Surrogate Will Signing Or How Does Someone Who Is Paralyzed Sign A Will – Part 3

Surrogate Will Signing 3
Date: 20 Feb, 2023

Substantial Compliance – Fixing a Defective Will After Death

Part 3

In the first 2 parts of this commentary on the Meyer case ( Part 1 and Part 2 ) which primarily discusses a surrogate signing a will, we saw how a “Probate” application failed.  However when one looks at the case from a present day view point there is a further twist.  As of January 1, 2022 ( 11 years after the Meyer case ) the law was changed on the formality of wills.

In this author’s view it became foolishly a game of horseshoes.  A very expensive game of horseshoes.  Referred to in the legal world as substantial compliance, the author refers to it as “close enough”.  The Succession Law Reform Act (the primary but certainly not the only law governing wills ) at section 21.1(1) in essence states – If you can convince a judge that the document – which does not meet the requirements of the simple formalities for a will set out in the Act – and really they are not numerous – but can show that the defective document is what the Testator wanted his or her will to say – the judge can order that the document is a valid will.  There are no Ontario decisions on the subject yet.  But would the Will questionnaire completed by Mr. Meyer meet the new test?  Of course Meyer was decided in 2011 and the law was changed 11 years later.

So in conclusion, there is a ready methodology of meeting the problem of physical limitations. However, the drafting lawyer needs to be careful to ensure that there is evidence, and that all the other factors set out in The Succession Law Reform Act are met. This is not a step to be taken by someone without a great deal of experience in the law of Wills and Estates.

Surrogate Will Signing Or How Does Someone Who Is Paralyzed Sign A Will – Part 2

Surrogate Will Signing 2.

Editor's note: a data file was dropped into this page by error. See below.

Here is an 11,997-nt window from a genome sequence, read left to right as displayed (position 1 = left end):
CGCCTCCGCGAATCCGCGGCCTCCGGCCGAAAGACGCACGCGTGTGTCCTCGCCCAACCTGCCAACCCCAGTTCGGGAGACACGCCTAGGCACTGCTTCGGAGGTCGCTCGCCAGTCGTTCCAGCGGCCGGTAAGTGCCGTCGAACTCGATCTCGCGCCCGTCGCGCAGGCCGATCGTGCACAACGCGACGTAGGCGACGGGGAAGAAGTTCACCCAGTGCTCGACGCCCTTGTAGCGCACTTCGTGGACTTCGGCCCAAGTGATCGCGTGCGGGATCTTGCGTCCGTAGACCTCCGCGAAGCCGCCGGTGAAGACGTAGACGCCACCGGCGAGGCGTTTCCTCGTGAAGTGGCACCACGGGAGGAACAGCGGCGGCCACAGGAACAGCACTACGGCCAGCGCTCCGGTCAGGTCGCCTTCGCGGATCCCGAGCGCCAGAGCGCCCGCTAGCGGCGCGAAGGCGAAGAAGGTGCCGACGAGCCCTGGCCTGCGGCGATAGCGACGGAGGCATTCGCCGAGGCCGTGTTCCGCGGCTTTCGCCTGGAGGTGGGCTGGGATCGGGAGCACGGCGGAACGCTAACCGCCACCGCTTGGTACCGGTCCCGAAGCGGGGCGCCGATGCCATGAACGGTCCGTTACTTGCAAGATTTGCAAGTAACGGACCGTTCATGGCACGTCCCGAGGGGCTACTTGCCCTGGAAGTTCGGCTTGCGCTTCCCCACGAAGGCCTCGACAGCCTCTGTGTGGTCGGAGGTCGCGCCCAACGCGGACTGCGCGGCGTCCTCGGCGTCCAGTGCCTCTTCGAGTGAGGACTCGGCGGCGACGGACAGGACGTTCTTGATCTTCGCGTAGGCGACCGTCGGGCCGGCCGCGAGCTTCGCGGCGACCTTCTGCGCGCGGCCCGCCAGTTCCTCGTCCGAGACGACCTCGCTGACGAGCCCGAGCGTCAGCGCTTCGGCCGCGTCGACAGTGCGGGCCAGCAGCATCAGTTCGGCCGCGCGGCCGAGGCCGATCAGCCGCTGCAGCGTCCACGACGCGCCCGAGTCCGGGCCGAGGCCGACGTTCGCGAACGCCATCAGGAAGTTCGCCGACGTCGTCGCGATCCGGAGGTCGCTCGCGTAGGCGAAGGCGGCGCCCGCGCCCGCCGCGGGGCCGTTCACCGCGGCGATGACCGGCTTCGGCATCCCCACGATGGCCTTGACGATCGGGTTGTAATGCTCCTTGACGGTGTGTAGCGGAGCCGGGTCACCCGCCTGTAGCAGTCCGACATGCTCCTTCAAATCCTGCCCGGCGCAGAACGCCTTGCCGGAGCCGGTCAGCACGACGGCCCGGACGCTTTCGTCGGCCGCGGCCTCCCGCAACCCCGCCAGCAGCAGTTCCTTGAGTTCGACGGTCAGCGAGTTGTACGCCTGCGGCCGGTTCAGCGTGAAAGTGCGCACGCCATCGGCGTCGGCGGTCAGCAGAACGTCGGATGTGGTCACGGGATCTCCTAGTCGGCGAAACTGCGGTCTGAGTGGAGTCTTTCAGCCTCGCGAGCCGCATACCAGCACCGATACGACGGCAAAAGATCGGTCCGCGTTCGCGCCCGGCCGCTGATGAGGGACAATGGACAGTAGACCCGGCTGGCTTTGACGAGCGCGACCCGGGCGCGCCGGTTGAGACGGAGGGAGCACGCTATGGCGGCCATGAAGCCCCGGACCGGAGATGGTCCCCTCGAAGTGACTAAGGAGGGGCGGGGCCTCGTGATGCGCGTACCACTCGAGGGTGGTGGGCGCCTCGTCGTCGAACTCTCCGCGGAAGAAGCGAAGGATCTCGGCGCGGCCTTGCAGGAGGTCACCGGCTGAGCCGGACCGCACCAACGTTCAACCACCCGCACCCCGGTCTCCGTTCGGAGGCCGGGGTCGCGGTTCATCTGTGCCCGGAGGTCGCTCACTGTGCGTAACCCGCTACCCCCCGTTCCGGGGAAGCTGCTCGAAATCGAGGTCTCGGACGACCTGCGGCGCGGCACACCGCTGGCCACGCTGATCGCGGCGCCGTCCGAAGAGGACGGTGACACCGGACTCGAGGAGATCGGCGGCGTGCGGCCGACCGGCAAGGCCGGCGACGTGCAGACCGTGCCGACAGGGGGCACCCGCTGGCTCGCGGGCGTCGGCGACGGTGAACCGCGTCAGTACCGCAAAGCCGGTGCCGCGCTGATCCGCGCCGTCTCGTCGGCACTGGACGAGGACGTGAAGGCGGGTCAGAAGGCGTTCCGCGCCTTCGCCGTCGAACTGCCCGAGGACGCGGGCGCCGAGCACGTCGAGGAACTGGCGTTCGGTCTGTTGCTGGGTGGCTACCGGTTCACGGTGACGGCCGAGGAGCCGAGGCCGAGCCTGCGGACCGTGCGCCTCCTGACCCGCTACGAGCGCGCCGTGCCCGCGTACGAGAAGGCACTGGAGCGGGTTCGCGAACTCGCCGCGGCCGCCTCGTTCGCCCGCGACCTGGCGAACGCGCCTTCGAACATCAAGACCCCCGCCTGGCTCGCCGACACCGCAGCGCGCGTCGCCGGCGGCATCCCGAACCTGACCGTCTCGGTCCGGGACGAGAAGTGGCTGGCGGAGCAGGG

Date: 20 Feb, 2023

A Promise to Make a Gift

Part 2

In Part 1 of this blog we looked at the Meyer case and examined getting someone else to sign the will on behalf of a disabled Testator.  It was part of an application for “Probate” that failed.

And what of the written promise to transfer the house to the former girlfriend? That unfortunately failed as there was no consideration for the promise.

Consideration, is a very basic concept of a binding agreement. I give you X and in return you give me Y. It matters not whether or not X and Y are of equal value, there simply must be an exchange. There was no exchange in the written promise. Further, for there to be a valid gift which we discuss in other blog articles, titled “Gift Gone Wrong” , one needs to be numerous factors, including delivery. There is no gift until the object is actually transferred.

In this 21 page decision, one cannot help but feel empathy for the former girlfriend, who had been strung along by her former partner.  From a distance, it was obvious that Clark Meyer’s repeated promises and excuses showed that he had no intention of ever fulfilling the promise. That was obvious to Justice Sosna and played an important part in the decision he reached.

Surrogate Will Signing Or How Does Someone Who Is Paralyzed Sign A Will – Part 1

Date: 20 Feb, 2023

Part 1

The Succession Law Reform Act, section 4 (1) (a) sets out one of the basic requirements of a valid Will, specifically  “…a Will is not valid unless it is signed by the testator or by some other person in his or her presence and by his or her direction;”.

Testator is the formal name of the person making a will.

It is not unusual for our office to be asked near the end of someone’s life to prepare a will for them while they still have the mental capacity to make a Will, but they have lost the use of their hands. Numerous neurological and muscular diseases can render one physically incapable of signing their name or even making a mark yet still leaving them with the mental capacity to instruct and meet one of the tests for a valid Will. In this author’s practice, this scenario has arisen more frequently than one would have thought.

This situation has rarely been reviewed by the courts and on a single occasion in Ontario. In the 2011 Ontario Superior Court decision in The Estate of Clark Ross Meyer, the Honorable Mr. Justice Alexander Sosna, within three years of becoming a judge, had to rule upon a near soap opera like fact situation.

The former common law spouse of the late Clark Meyer had been promised repeatedly that a house owned by her former paramour would be transferred into her name. The relationship only lasted a few years and then Mr. Meyer moved on, subsequently marrying the woman that became his widow, Mrs. Sylvia Meyer.  The former girlfriend was trying to “probate” the contested will signed by Mr. Meyer.